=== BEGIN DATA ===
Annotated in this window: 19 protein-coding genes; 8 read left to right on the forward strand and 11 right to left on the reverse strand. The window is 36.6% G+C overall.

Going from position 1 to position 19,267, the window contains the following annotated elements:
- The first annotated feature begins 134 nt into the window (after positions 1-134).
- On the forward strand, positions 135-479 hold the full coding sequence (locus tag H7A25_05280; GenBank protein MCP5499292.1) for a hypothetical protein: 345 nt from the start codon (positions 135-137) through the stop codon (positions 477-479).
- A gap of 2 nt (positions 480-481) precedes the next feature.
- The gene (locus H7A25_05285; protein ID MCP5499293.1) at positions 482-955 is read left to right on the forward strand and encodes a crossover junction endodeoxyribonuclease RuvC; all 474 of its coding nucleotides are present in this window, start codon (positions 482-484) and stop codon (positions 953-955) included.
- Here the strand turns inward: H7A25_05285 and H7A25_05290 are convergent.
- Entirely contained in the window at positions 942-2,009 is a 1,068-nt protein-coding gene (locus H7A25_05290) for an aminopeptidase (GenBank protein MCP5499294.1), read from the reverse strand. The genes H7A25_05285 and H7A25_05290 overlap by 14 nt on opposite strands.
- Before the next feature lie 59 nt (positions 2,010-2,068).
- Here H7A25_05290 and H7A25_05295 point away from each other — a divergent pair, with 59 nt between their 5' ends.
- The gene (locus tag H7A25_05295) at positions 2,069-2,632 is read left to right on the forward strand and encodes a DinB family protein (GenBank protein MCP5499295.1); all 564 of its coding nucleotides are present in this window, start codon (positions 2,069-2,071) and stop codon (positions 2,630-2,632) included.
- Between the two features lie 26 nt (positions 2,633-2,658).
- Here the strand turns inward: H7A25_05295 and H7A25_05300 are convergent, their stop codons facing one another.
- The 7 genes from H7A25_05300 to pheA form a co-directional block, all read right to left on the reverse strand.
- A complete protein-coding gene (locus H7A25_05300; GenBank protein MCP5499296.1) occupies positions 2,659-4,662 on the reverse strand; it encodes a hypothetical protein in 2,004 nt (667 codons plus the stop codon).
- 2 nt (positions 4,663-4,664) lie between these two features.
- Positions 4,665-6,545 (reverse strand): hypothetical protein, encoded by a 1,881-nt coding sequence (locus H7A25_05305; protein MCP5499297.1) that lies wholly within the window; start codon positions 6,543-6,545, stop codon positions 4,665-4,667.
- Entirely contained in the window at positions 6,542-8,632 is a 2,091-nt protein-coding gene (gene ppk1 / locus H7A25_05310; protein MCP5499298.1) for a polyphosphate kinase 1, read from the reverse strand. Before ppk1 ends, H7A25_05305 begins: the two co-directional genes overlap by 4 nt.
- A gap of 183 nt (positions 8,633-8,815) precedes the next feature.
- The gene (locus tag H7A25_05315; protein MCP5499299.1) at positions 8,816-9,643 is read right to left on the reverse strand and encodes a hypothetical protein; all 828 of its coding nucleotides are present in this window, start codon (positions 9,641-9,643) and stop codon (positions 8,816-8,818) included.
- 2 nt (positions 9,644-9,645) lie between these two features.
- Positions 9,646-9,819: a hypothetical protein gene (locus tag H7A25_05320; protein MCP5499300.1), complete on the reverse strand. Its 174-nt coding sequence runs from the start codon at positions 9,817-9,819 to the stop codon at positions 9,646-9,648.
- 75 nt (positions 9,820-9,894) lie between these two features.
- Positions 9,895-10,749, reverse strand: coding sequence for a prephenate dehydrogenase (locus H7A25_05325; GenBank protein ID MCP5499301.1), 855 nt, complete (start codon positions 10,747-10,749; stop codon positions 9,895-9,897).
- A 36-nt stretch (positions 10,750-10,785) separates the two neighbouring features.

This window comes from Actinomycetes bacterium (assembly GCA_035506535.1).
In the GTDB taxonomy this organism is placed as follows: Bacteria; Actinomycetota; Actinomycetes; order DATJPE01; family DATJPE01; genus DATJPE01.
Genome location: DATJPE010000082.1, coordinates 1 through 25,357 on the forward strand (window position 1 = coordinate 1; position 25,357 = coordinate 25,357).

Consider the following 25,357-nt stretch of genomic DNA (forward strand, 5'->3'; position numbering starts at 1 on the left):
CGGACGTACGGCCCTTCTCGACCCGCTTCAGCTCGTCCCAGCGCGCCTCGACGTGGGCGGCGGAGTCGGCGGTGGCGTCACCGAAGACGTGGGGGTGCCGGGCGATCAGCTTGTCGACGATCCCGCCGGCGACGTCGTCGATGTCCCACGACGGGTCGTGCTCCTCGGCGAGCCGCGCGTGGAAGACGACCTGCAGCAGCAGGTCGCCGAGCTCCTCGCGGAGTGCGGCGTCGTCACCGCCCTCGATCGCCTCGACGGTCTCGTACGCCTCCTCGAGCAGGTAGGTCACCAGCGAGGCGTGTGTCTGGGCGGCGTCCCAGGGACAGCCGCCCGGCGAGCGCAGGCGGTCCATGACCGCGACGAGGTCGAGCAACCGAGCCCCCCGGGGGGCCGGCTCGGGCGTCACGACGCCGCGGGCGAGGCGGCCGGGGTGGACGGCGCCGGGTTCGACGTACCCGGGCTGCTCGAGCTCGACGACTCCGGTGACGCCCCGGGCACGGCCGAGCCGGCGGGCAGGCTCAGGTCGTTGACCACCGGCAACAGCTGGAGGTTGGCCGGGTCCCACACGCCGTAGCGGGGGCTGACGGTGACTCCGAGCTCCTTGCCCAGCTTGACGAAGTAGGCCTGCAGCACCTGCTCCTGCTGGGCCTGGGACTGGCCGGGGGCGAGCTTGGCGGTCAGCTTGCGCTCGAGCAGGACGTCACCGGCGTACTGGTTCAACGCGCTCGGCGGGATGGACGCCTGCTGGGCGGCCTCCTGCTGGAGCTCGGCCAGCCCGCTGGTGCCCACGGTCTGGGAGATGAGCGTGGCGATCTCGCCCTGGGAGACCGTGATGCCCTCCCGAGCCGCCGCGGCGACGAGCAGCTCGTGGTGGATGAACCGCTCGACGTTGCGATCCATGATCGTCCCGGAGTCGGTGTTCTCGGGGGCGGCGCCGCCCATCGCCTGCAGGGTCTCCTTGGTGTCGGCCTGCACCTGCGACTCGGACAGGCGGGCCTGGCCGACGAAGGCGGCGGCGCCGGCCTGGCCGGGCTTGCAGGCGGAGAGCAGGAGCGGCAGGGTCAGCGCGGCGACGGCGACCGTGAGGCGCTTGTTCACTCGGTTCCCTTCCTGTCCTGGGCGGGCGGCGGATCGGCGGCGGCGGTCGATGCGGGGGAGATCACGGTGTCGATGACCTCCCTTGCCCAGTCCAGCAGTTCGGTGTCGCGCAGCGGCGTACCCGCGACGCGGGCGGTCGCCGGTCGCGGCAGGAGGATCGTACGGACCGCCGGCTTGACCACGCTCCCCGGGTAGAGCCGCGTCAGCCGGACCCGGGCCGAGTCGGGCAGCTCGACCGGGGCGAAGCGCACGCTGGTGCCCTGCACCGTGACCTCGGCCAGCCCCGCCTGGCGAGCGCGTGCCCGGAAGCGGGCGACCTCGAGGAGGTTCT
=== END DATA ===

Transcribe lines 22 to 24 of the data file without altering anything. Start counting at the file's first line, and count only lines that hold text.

- Positions 9,646-9,819: a hypothetical protein gene (locus tag H7A25_05320; protein MCP5499300.1), complete on the reverse strand. Its 174-nt coding sequence runs from the start codon at positions 9,817-9,819 to the stop codon at positions 9,646-9,648.
- 75 nt (positions 9,820-9,894) lie between these two features.
- Positions 9,895-10,749, reverse strand: coding sequence for a prephenate dehydrogenase (locus H7A25_05325; GenBank protein ID MCP5499301.1), 855 nt, complete (start codon positions 10,747-10,749; stop codon positions 9,895-9,897).